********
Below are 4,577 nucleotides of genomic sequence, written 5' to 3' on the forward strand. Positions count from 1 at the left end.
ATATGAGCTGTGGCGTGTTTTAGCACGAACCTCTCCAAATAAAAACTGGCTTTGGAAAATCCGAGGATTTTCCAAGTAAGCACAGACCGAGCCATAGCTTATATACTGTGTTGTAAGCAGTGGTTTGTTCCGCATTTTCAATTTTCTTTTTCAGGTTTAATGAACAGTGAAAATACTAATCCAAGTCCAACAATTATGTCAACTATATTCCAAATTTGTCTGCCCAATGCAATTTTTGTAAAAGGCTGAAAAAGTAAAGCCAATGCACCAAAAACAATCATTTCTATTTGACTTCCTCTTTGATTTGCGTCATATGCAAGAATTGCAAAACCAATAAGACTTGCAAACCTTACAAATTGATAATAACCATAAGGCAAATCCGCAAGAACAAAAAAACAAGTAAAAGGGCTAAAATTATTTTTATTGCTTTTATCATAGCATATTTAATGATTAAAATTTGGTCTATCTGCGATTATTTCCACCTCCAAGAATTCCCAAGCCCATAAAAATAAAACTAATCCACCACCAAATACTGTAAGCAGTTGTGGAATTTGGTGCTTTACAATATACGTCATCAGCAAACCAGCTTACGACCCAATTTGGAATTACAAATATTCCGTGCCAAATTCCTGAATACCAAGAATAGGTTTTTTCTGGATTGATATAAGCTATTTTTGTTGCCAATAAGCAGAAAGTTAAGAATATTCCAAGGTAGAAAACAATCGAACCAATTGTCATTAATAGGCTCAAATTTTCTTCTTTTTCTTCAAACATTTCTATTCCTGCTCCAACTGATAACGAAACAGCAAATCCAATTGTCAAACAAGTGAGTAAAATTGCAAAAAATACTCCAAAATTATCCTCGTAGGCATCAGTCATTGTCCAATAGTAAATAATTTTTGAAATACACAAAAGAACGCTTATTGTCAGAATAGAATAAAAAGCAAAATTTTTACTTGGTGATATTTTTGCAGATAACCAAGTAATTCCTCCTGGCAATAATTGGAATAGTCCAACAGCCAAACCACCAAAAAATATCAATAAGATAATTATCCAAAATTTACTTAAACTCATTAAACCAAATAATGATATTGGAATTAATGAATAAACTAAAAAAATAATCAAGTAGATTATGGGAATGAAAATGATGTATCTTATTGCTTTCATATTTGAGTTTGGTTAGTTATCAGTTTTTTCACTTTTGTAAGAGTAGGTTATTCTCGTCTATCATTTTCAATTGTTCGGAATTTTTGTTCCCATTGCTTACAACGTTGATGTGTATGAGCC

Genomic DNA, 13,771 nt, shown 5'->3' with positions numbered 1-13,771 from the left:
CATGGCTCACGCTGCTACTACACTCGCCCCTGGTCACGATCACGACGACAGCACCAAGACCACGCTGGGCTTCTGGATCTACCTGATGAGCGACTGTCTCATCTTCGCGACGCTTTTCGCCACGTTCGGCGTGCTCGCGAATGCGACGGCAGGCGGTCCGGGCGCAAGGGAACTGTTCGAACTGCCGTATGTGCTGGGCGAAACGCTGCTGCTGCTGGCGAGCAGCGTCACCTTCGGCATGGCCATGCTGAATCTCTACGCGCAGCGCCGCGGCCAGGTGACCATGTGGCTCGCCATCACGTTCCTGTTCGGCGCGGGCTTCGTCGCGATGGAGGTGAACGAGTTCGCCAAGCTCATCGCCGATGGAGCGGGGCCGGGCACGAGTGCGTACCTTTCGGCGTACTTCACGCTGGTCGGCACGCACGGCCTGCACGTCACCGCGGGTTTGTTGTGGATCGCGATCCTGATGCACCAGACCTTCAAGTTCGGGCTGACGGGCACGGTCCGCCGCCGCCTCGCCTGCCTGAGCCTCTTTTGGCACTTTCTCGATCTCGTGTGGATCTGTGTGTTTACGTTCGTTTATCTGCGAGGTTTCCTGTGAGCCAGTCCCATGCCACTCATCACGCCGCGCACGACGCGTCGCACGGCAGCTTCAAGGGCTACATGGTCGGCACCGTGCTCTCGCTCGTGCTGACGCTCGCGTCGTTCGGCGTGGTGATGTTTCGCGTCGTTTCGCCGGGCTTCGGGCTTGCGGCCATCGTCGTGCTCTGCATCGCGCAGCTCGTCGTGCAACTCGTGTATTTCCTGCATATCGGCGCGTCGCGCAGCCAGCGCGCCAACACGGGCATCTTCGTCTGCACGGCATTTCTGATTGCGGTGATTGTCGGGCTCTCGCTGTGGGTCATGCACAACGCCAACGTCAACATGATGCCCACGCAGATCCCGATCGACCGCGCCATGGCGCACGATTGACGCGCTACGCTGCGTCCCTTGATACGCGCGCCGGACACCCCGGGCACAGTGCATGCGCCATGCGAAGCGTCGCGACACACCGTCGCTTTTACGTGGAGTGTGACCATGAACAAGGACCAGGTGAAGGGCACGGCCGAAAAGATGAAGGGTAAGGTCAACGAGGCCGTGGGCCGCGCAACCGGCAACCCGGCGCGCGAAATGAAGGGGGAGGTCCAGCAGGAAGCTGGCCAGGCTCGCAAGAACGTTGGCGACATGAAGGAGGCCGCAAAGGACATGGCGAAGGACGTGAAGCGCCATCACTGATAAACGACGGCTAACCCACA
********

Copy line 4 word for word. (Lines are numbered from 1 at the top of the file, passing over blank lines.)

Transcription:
CATGGCTCACGCTGCTACTACACTCGCCCCTGGTCACGATCACGACGACAGCACCAAGACCACGCTGGGCTTCTGGATCTACCTGATGAGCGACTGTCTCATCTTCGCGACGCTTTTCGCCACGTTCGGCGTGCTCGCGAATGCGACGGCAGGCGGTCCGGGCGCAAGGGAACTGTTCGAACTGCCGTATGTGCTGGGCGAAACGCTGCTGCTGCTGGCGAGCAGCGTCACCTTCGGCATGGCCATGCTGAATCTCTACGCGCAGCGCCGCGGCCAGGTGACCATGTGGCTCGCCATCACGTTCCTGTTCGGCGCGGGCTTCGTCGCGATGGAGGTGAACGAGTTCGCCAAGCTCATCGCCGATGGAGCGGGGCCGGGCACGAGTGCGTACCTTTCGGCGTACTTCACGCTGGTCGGCACGCACGGCCTGCACGTCACCGCGGGTTTGTTGTGGATCGCGATCCTGATGCACCAGACCTTCAAGTTCGGGCTGACGGGCACGGTCCGCCGCCGCCTCGCCTGCCTGAGCCTCTTTTGGCACTTTCTCGATCTCGTGTGGATCTGTGTGTTTACGTTCGTTTATCTGCGAGGTTTCCTGTGAGCCAGTCCCATGCCACTCATCACGCCGCGCACGACGCGTCGCACGGCAGCTTCAAGGGCTACATGGTCGGCACCGTGCTCTCGCTCGTGCTGACGCTCGCGTCGTTCGGCGTGGTGATGTTTCGCGTCGTTTCGCCGGGCTTCGGGCTTGCGGCCATCGTCGTGCTCTGCATCGCGCAGCTCGTCGTGCAACTCGTGTATTTCCTGCATATCGGCGCGTCGCGCAGCCAGCGCGCCAACACGGGCATCTTCGTCTGCACGGCATTTCTGATTGCGGTGATTGTCGGGCTCTCGCTGTGGGTCATGCACAACGCCAACGTCAACATGATGCCCACGCAGATCCCGATCGACCGCGCCATGGCGCACGATTGACGCGCTACGCTGCGTCCCTTGATACGCGCGCCGGACACCCCGGGCACAGTGCATGCGCCATGCGAAGCGTCGCGACACACCGTCGCTTTTACGTGGAGTGTGACCATGAACAAGGACCAGGTGAAGGGCACGGCCGAAAAGATGAAGGGTAAGGTCAACGAGGCCGTGGGCCGCGCAACCGGCAACCCGGCGCGCGAAATGAAGGGGGAGGTCCAGCAGGAAGCTGGCCAGGCTCGCAAGAACGTTGGCGACATGAAGGAGGCCGCAAAGGACATGGCGAAGGACGTGAAGCGCCATCACTGATAAACGACGGCTAACCCACA